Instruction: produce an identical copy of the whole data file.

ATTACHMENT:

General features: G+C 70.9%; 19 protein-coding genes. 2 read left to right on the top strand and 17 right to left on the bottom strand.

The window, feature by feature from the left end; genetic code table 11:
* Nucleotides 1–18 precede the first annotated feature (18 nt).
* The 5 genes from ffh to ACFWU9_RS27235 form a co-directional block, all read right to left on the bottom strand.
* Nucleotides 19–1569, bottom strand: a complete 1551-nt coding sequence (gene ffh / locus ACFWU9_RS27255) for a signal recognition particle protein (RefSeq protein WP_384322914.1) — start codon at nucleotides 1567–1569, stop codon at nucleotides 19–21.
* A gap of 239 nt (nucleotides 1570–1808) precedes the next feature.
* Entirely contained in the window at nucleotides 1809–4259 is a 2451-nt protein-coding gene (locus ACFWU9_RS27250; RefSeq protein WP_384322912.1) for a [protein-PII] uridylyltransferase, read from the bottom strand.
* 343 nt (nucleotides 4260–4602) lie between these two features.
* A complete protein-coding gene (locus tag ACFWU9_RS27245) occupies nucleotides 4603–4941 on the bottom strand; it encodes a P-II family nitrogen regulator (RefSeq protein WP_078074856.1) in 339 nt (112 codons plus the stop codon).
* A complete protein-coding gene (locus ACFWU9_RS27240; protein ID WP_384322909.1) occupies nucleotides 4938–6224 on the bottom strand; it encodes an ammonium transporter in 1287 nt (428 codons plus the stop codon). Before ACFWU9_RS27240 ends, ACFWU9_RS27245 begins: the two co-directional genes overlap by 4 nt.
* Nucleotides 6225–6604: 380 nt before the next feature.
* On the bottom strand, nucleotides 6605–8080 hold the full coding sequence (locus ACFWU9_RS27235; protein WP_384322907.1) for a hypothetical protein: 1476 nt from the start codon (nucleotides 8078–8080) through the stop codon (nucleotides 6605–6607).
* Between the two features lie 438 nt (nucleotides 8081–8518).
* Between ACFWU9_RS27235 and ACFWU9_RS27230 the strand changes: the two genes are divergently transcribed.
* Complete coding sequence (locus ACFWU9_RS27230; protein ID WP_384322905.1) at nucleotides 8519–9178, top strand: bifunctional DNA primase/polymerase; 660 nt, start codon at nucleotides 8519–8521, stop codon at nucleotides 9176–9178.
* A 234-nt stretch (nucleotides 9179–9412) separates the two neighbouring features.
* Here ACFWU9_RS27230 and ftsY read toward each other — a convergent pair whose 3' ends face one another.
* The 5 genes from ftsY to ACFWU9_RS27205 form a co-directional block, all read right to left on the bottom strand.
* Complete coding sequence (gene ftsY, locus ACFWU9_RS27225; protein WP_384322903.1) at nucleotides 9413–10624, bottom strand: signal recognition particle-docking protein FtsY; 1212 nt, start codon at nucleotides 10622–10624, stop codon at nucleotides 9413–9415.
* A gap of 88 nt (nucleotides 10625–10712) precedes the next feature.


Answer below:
General features: G+C 70.9%; 19 protein-coding genes. 2 read left to right on the top strand and 17 right to left on the bottom strand.

The window, feature by feature from the left end; genetic code table 11:
* Nucleotides 1–18 precede the first annotated feature (18 nt).
* The 5 genes from ffh to ACFWU9_RS27235 form a co-directional block, all read right to left on the bottom strand.
* Nucleotides 19–1569, bottom strand: a complete 1551-nt coding sequence (gene ffh / locus ACFWU9_RS27255) for a signal recognition particle protein (RefSeq protein WP_384322914.1) — start codon at nucleotides 1567–1569, stop codon at nucleotides 19–21.
* A gap of 239 nt (nucleotides 1570–1808) precedes the next feature.
* Entirely contained in the window at nucleotides 1809–4259 is a 2451-nt protein-coding gene (locus ACFWU9_RS27250; RefSeq protein WP_384322912.1) for a [protein-PII] uridylyltransferase, read from the bottom strand.
* 343 nt (nucleotides 4260–4602) lie between these two features.
* A complete protein-coding gene (locus tag ACFWU9_RS27245) occupies nucleotides 4603–4941 on the bottom strand; it encodes a P-II family nitrogen regulator (RefSeq protein WP_078074856.1) in 339 nt (112 codons plus the stop codon).
* A complete protein-coding gene (locus ACFWU9_RS27240; protein ID WP_384322909.1) occupies nucleotides 4938–6224 on the bottom strand; it encodes an ammonium transporter in 1287 nt (428 codons plus the stop codon). Before ACFWU9_RS27240 ends, ACFWU9_RS27245 begins: the two co-directional genes overlap by 4 nt.
* Nucleotides 6225–6604: 380 nt before the next feature.
* On the bottom strand, nucleotides 6605–8080 hold the full coding sequence (locus ACFWU9_RS27235; protein WP_384322907.1) for a hypothetical protein: 1476 nt from the start codon (nucleotides 8078–8080) through the stop codon (nucleotides 6605–6607).
* Between the two features lie 438 nt (nucleotides 8081–8518).
* Between ACFWU9_RS27235 and ACFWU9_RS27230 the strand changes: the two genes are divergently transcribed.
* Complete coding sequence (locus ACFWU9_RS27230; protein ID WP_384322905.1) at nucleotides 8519–9178, top strand: bifunctional DNA primase/polymerase; 660 nt, start codon at nucleotides 8519–8521, stop codon at nucleotides 9176–9178.
* A 234-nt stretch (nucleotides 9179–9412) separates the two neighbouring features.
* Here ACFWU9_RS27230 and ftsY read toward each other — a convergent pair whose 3' ends face one another.
* The 5 genes from ftsY to ACFWU9_RS27205 form a co-directional block, all read right to left on the bottom strand.
* Complete coding sequence (gene ftsY, locus ACFWU9_RS27225; protein WP_384322903.1) at nucleotides 9413–10624, bottom strand: signal recognition particle-docking protein FtsY; 1212 nt, start codon at nucleotides 10622–10624, stop codon at nucleotides 9413–9415.
* A gap of 88 nt (nucleotides 10625–10712) precedes the next feature.